Thursday, September 27, 2012

Education Doesn't Have a Prayer

Gov. Phil Bryant

Mississippi Gov. Phil Bryant has come with an answer to the educational problems in this country. Prayer.  Admittedly, that’s not the most original idea, but he’s willing to advocate on its behalf.  Recently, for example, he told a group of school children all about the concept.

He said that school prayer would "let people know there is a God," adding, "those children should know that He does care about them, particularly within their classroom."

Of course, Gov. Bryant isn’t alone in the effort to shove religion down the throat of innocent youngsters.  The rich loam of religious fanaticism never ceases to produce a bumper crop of forbidden fruit in this country.
I    South Carolina, School District Five of Lexington and Richland counties have been sued over a district policy requires benedictions and invocations at school events.

·         In Louisiana, the state is using tax dollars to fund a church school under a program that allows low-income families in failing schools to move into an alternative private or public facility.

·         In Florida, voters will have a chance to reverse a law that currently bans public spending for religious projects.

Detroit-area mosque
Such short-sighted ideas.  Don’t the supporters of such proposals realize that any religion can be helped, including those the Christian supporters oppose?  Do you think a Southern Baptist will be happy seeing his tax dollars paying for an educational program in a mosque?  

That’s when prayer will really come in handy.

Let’s eliminate the possible drama by erasing religion from the classroom.  Religion is the enemy of education.  It has no place in a school.  Religion is based on belief; education is based on scholarship, research, the search for answers that may contradict a belief.  If that happens, will Bryant lead prayers to convince scientists to change their findings? After all, that was the technique in the past, such as when the report on Global Warning produced during the George W. Bush administration was bowdlerized to match the president’s religious views.

If religion had any say in education, kids would be taught that the Earth was the center of the universe.  The Dark Ages, an era dominated by religion, didn’t get that nickname by accident.

Prayer won’t reverse climate change or force the Earth to move from the outer rim of our small, meaningless galaxy.  Knowledge requires data and the elimination of preconceived notions.  The next round of research will have to be conducted by today’s schoolchildren, in particular the ones whose minds have not been polluted by religious teachings that require faith, not facts.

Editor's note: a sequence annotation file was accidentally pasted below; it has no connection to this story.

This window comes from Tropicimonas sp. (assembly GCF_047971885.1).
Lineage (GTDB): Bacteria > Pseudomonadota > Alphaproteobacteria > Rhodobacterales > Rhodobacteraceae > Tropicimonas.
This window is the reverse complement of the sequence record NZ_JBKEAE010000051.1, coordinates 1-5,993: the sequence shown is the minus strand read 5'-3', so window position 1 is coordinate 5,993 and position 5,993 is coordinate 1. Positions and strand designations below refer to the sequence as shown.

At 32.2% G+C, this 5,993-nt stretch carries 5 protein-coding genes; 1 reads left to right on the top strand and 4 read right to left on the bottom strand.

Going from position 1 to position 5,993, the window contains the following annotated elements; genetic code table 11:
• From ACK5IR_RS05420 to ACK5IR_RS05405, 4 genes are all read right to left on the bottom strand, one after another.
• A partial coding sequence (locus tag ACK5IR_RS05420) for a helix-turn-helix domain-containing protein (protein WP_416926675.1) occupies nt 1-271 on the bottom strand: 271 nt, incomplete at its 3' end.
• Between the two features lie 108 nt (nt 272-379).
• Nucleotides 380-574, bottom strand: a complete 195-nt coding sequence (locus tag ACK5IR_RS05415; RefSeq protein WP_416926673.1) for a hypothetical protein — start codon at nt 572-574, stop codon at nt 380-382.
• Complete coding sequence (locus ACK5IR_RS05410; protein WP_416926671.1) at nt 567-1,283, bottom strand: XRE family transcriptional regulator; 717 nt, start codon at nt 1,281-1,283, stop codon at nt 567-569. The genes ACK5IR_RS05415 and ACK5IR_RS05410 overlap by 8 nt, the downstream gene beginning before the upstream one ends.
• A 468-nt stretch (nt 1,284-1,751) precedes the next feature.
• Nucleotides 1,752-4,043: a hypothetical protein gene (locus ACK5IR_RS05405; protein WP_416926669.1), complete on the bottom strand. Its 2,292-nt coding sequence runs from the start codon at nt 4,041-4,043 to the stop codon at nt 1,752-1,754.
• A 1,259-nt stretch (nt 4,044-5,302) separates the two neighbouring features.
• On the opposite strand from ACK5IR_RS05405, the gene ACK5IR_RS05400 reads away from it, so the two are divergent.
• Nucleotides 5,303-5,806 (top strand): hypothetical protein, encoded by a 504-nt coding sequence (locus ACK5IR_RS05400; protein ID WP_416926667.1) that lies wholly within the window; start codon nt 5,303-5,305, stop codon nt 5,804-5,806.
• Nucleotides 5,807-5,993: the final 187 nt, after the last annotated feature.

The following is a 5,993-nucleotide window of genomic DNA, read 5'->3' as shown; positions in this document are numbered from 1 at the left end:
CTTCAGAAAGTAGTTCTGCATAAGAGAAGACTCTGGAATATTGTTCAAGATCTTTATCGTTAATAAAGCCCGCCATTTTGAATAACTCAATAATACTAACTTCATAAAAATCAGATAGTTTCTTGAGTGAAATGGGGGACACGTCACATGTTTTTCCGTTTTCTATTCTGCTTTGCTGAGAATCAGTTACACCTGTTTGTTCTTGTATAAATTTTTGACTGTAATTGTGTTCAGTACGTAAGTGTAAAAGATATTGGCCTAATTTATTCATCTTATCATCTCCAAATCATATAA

The states pushing religion won’t have to worry about that.  It should come as no surprise that Mississippi ranked 43rd among all states in education in a September 2012 survey by Education Week. .In the Chance for Success category, Mississippi scored a D+.  Achievement was ranked F.  South Carolina wasn’t much better: K-12 achievement earned a D; college readiness was rated D-.  Florida?  D- in K-12 achievement; D- in college readiness; F in spending per student.

The statistics don't explain how the educational systems in religious indoctrination.

However, it’s no wonder those states are pushing religion with the fervor of a drug addict.  School children in those states don’t have a prayer when it comes to knowledge.  Looking to God for answers won’t help.  Only a textbook will do that.

God has His place.  It’s in religious institutions.  He’s more limited in algebra, history, science or any field where even Gov. Bryant knows we need an educated population.

Long-time religious historian Bill Lazarus regularly writes about religion and religious history.  He also speaks at various religious organizations throughout Florida.  You can reach him at  He is the author of the famed Unauthorized Biography of Nostradamus; The Last Testament of Simon Peter; The Gospel Truth: Where Did the Gospel Writers Get Their Information; Noel: The Lore and Tradition of Christmas Carols; and Dummies Guide to Comparative Religion.  His books are available on, Kindle, bookstores and via various publishers.  He can also be followed on Twitter.

You can enroll in his on-line class, Comparative Religion for Dummies, at

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